Improving Gender Data to Advance Gender Equality: Lessons Learned from Data2X and Open Data Watch’s Bridging the Gap Studies

Tawheeda Wahabzada June 18, 2021

As civil society organizations, governments, and corporations convene later this month for the Generation Equality Forum, gaps in the gender data needed to monitor the Sustainable Development Goals (SDG) belie the commitment to advance gender equality.

In fact, in the 25 countries studied in Data2X and Open Data Watch’s assessments of gender data in Sub-Saharan Africa, Latin America and the Caribbean, and Asia and the Pacific, only 50 percent of all indicators have sex-disaggregated data, 18 percent lack sex disaggregation, and 32 percent have no data at all—with gender data gaps found in every country.

Regionally, Sub-Saharan Africa has, on average, the fewest sex-disaggregated indicators and the largest proportion of missing indictors, while Asia and the Pacific has the largest proportion of available, sex-disaggregated indicators. This dearth of gender data prevents us from understanding key aspects of women’s and girls’ lives and creating, monitoring, and refining policies that reflect their interests.

Facing these substantial gaps, what is a “quick” win? The first step is to publish sex-disaggregated data for the indicators lacking disaggregation. In our new panoramic assessment on the state of gender data across all regions, we found that if all indicators for which there are currently any data were published with sex-disaggregation, gender data availability would rise to 85 percent in Asia and the Pacific; to 76 percent in Latin America and the Caribbean; and 60 percent in Sub-Saharan Africa.

This statistic demonstrates a massive opportunity to close gender data gaps; in many cases, countries already have access to these data through existing surveys and administrative sources. For example, household health surveys and labor force surveys collect basic information, such as the age and sex of household members, while administrative sources can produce sex-disaggregated data on education participation, disease incidence, and criminal justice.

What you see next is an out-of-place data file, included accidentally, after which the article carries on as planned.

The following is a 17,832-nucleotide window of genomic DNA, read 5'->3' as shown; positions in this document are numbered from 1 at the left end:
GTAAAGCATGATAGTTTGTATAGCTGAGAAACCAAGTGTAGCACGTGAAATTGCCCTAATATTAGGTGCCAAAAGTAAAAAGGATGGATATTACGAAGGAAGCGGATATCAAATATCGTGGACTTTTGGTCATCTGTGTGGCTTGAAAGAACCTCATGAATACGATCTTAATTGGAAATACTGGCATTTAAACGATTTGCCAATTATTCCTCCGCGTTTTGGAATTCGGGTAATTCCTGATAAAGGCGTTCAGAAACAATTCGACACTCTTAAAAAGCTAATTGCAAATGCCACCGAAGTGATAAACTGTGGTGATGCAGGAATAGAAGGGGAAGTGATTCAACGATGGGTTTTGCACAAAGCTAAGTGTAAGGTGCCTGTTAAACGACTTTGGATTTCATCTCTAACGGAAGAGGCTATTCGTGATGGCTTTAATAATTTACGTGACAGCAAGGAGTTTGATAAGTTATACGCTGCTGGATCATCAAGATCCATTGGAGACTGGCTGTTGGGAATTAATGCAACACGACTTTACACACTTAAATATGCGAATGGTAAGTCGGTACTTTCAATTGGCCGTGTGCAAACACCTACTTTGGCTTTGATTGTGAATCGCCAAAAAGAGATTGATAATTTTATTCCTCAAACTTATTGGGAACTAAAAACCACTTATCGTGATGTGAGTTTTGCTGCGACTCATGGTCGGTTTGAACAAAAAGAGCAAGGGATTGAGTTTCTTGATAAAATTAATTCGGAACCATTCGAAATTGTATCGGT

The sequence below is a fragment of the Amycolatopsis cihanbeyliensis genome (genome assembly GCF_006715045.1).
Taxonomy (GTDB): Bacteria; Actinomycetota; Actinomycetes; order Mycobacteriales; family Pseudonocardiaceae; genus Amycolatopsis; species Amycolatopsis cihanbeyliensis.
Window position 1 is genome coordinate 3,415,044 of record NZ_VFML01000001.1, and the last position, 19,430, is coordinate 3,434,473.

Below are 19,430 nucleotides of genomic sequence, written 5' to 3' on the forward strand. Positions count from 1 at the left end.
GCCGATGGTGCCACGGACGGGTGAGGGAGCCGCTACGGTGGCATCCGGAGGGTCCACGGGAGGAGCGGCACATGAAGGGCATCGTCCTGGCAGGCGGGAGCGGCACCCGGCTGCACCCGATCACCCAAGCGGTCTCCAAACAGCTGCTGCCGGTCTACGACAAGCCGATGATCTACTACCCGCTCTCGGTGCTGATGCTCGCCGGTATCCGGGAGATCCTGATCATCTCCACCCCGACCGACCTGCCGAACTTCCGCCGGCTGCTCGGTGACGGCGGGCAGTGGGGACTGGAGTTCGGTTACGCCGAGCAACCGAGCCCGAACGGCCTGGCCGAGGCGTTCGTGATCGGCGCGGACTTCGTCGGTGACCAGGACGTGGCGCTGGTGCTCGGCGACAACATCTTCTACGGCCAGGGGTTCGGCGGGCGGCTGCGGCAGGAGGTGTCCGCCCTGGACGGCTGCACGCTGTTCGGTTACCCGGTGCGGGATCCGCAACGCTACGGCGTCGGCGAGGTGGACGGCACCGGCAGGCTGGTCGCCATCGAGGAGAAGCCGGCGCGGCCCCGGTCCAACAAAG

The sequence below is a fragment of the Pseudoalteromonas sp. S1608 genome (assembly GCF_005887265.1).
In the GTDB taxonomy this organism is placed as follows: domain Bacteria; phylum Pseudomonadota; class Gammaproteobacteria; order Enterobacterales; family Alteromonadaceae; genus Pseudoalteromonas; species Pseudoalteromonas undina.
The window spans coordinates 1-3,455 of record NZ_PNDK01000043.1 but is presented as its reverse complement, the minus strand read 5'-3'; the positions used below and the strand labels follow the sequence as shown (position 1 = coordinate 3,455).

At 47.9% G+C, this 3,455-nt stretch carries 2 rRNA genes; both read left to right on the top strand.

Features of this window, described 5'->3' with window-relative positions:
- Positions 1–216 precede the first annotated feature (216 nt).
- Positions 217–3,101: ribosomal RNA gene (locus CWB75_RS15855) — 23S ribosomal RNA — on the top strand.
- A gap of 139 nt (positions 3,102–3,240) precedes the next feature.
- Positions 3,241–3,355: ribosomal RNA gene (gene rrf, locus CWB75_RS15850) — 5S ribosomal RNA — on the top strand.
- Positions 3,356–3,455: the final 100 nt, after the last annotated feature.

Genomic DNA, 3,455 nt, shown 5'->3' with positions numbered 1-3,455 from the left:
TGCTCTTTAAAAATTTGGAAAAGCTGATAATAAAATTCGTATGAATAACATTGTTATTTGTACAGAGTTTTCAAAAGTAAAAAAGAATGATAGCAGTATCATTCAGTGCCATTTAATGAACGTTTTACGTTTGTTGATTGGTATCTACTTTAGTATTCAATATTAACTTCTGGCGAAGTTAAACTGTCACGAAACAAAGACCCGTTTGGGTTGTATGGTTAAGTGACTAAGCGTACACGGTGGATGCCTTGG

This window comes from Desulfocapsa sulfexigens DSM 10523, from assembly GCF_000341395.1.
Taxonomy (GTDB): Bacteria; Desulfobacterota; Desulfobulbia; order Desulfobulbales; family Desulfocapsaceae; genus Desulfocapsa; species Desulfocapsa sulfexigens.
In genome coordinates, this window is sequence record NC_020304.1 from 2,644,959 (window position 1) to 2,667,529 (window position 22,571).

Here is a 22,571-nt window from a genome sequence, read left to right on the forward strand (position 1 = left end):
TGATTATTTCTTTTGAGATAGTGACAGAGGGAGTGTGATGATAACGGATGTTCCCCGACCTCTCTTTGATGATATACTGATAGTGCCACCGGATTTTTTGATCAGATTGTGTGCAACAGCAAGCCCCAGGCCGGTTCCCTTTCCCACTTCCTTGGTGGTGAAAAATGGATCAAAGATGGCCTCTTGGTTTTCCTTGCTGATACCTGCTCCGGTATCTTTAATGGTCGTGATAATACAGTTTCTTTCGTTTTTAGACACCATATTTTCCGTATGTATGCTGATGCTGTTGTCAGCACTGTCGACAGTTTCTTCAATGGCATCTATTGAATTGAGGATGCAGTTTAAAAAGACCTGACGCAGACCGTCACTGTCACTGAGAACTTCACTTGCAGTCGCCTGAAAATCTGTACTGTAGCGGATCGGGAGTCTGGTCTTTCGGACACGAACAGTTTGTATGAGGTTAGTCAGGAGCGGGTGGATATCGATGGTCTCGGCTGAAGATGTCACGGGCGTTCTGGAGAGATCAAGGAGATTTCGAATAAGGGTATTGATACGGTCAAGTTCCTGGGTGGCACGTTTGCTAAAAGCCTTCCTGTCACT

Whether these data are used and published ultimately depends on the country’s administrative system capacity to collect accurate information on age and gender. But by publishing existing high-quality, disaggregated data, we could potentially see significant increases in the gender data available for policy, planning, and analysis.

Yet more and better disaggregated data only solves part of the problem. Missing indicators continue to exacerbate data gaps. Fifteen percent of the SDG gender indicators have no data within the last 10 years in Asia and the Pacific; 24 percent are missing in Latin America and the Caribbean and; 40 percent are missing in Sub-Saharan Africa. If countries cannot produce indicators that conform to standards and definitions listed in the SDG metadata repository, they should consider alternative, non-conforming measures.

From our analysis, we already see countries doing just that. In Malawi’s national databases, for example, 21 out of the 68 indicators are non-conforming, 18 of which are sex-disaggregated. While producing non-conforming indicators can reduce international comparability, such indicators are often closely aligned with national or local policies and practices.

Aside from monitoring data points, we are also mindful of the importance of data timeliness and frequency. Timely data are critical to implementing and monitoring the SDGs. In a world of rapidly changing events requiring up-to-date evidence for informed decision-making, old data are quickly forgotten. Delays in data publication reduce the value and usefulness of the data. And frequent observations of data are needed to implement policies and strategies and to monitor progress to national development plans and the SDGs.

Across the 25 countries, the median lag between the most recent year of observation and the year of publication was three years. But some countries do much better. As shown in their Bridging the Gap country profiles, for example, South Africa and Costa Rica conduct annual multi-topic household surveys and labor force surveys, while Armenia conducts annual living conditions surveys and labor force surveys. Other countries collect data less frequently or experience prolonged delays in updating indicators.

The major goal of the Generation Equality Forum is to coalesce civil society groups, governments, and corporations to “define and announce ambitious investments and policies.” Gender data are fundamental to monitoring any gender policies set forth by the Forum.

With better planning, improved processes, and, in some cases financial support, countries can increase the availability and quality of their gender data by:

  • Using existing survey and administrative data sources to replace aggregate data with sex-disaggregated data;
  • Increasing the frequency of data collection and reducing delays in publication;
  • Publishing non-conforming indicators with sex-disaggregation, as needed; and
  • Aligning their national strategies for the development of statistics with the requirements of their gender strategies.  

These actions will be critical in realizing the goal of gender equality.

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